Translation:This room is not bright.
The time lag between あ か る is too short to be heard & differentiated for beginning learners
Akarui is the dictionary form. We turn i into ku, Akaruku, so we can add nai and make it negative....Akarukunai.
"This room is not light" is an accepted answer. In my American dialect at least, that would only refer to the "weight" of the room (however one would measure that) so wouldn't make sense here (or much of anywhere).
However, I wonder if this answer is getting at something not necessarily well expressed by "is not bright." What does it mean? This room isn't well lit? This room doesn't have any lights? The lights in this room are off?
Hmm "It is not bright in this room" was incorrect. Does that not mean the same thing more or less?
I'm wondering this as well. In English it is more natural to say "it is not bright in this room". "This room is not bright" sounds like the room itself should be glowing!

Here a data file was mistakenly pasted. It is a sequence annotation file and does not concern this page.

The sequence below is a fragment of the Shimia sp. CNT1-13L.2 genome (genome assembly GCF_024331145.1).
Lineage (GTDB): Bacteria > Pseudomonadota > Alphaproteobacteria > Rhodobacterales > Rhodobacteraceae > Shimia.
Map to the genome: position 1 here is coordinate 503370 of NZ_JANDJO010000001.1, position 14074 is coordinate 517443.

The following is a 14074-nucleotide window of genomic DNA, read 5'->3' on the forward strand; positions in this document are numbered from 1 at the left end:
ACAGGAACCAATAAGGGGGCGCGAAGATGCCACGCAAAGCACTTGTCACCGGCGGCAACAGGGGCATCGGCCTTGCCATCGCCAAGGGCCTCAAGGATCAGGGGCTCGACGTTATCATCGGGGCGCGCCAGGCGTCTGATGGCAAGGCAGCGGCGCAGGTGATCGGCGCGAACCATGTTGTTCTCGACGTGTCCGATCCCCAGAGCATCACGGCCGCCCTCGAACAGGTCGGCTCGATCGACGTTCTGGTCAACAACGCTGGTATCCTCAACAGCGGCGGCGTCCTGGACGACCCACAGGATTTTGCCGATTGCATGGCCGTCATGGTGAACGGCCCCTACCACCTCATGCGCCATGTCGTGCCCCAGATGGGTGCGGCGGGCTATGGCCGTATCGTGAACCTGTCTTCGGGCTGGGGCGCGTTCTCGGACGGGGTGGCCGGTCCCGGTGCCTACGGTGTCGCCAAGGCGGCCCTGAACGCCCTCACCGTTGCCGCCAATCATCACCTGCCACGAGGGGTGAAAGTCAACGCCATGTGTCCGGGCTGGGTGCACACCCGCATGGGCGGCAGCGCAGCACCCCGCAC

At what point does へやは明るくないです make "This room is not bright" as opposed to "This room is bright isn't it"? Would it just be the question mark at the end that allows me to determine which one it translates to?
"This room is bright, isn't it?" would be "(この)へやは明るいですね". (Unnegated bright + ね.) "Isn't this room bright?" would be "(この)へやは明るくないですか". (Negated bright + か.)
Glad I wasn't the only one who heard it that way. I think they spoke it so fast that the a elided into the next sound. Sure wish they had a turtle button like in French and Spanish!